Word History: Ditto, which at first glance seems a handy and insignificant sort of word, actually has a Roman past, for it comes from dictus, “having been said,” the past participle of the verb dcere, “to say.” In Italian dcere became dire and dictus became detto, or in the Tuscan dialect ditto. Italian detto or ditto meant what said does in English, as in the locution “the said story.” Thus the word could be used in certain constructions to mean “the same as what has been said” for example, having given the date December 22, one could use 26 detto or ditto for 26 December. The first recorded use of ditto in English occurs in such a construction in 1625. The sense “copy” is an English development, first recorded in 1818. Ditto has even become a trademark for a duplicating machine.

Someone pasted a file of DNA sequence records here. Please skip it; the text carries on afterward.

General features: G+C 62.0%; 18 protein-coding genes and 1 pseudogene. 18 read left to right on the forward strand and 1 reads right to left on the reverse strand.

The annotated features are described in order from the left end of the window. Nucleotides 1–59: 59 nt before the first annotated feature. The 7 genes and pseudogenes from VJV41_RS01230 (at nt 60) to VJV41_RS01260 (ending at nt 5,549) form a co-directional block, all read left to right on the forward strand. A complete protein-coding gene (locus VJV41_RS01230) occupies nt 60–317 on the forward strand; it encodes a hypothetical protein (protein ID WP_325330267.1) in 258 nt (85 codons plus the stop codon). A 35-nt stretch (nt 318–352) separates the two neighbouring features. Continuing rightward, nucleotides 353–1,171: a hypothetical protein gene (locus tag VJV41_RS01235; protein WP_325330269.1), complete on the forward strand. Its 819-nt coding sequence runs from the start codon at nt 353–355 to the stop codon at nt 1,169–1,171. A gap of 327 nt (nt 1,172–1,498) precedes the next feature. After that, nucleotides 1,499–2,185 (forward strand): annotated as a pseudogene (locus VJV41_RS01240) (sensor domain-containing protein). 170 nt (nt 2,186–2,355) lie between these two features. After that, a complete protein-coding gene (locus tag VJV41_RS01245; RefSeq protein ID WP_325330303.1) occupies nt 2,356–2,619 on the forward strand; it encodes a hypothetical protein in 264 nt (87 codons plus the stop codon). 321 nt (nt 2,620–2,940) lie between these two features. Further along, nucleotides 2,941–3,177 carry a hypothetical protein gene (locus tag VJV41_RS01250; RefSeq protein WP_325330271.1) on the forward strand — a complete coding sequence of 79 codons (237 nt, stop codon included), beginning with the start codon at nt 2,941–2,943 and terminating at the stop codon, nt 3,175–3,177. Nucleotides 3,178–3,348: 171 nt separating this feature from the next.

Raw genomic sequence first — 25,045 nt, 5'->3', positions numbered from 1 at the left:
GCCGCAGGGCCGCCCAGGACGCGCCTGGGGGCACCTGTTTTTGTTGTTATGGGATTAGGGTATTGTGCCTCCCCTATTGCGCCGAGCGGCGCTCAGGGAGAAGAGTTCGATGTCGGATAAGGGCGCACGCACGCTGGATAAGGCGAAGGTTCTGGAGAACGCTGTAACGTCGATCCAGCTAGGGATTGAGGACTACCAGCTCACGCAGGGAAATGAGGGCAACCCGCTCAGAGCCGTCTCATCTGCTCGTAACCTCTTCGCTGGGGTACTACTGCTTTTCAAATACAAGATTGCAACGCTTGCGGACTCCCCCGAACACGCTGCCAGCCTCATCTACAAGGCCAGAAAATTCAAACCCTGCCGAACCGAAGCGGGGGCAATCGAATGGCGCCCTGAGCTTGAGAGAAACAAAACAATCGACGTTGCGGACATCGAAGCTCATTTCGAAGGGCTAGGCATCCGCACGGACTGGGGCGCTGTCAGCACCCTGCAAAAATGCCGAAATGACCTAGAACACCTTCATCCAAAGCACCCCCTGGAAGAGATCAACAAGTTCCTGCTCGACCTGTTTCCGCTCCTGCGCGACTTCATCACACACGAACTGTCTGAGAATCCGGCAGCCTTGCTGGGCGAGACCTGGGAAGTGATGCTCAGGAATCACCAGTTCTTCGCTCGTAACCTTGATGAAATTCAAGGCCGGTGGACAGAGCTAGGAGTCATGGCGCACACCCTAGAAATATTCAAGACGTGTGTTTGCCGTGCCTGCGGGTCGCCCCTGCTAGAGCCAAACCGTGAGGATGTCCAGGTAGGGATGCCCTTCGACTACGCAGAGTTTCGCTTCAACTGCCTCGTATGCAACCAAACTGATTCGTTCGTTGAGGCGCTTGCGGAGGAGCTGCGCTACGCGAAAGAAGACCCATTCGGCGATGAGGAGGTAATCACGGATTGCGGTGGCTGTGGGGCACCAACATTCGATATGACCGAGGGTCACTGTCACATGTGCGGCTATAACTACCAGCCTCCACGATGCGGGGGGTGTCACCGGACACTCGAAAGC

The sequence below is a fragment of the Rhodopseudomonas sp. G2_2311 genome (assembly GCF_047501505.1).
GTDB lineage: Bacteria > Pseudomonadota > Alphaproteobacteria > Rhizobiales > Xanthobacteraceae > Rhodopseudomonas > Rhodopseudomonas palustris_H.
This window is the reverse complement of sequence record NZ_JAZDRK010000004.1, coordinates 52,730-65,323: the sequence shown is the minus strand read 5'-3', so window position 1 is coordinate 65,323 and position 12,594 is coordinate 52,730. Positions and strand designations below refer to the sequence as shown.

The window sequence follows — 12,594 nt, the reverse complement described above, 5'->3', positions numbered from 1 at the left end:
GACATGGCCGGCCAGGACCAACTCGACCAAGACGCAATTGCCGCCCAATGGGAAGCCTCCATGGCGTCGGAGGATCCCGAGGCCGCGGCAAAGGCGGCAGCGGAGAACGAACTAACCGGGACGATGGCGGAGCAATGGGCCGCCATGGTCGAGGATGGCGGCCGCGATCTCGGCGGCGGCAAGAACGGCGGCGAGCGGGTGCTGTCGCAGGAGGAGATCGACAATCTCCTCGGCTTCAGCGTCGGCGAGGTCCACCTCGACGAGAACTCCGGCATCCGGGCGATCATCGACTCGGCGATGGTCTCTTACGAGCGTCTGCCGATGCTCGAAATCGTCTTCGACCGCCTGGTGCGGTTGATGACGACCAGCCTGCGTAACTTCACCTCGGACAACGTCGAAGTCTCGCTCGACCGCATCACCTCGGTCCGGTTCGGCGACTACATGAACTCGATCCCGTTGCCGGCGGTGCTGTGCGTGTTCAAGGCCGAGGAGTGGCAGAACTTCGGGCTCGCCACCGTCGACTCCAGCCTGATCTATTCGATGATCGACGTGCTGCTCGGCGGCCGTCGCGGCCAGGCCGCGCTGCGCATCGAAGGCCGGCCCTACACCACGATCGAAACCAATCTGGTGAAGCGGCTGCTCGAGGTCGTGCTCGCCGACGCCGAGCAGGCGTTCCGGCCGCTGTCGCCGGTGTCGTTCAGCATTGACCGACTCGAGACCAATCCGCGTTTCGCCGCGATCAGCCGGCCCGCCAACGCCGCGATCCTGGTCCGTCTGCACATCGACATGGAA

· 1 decade ago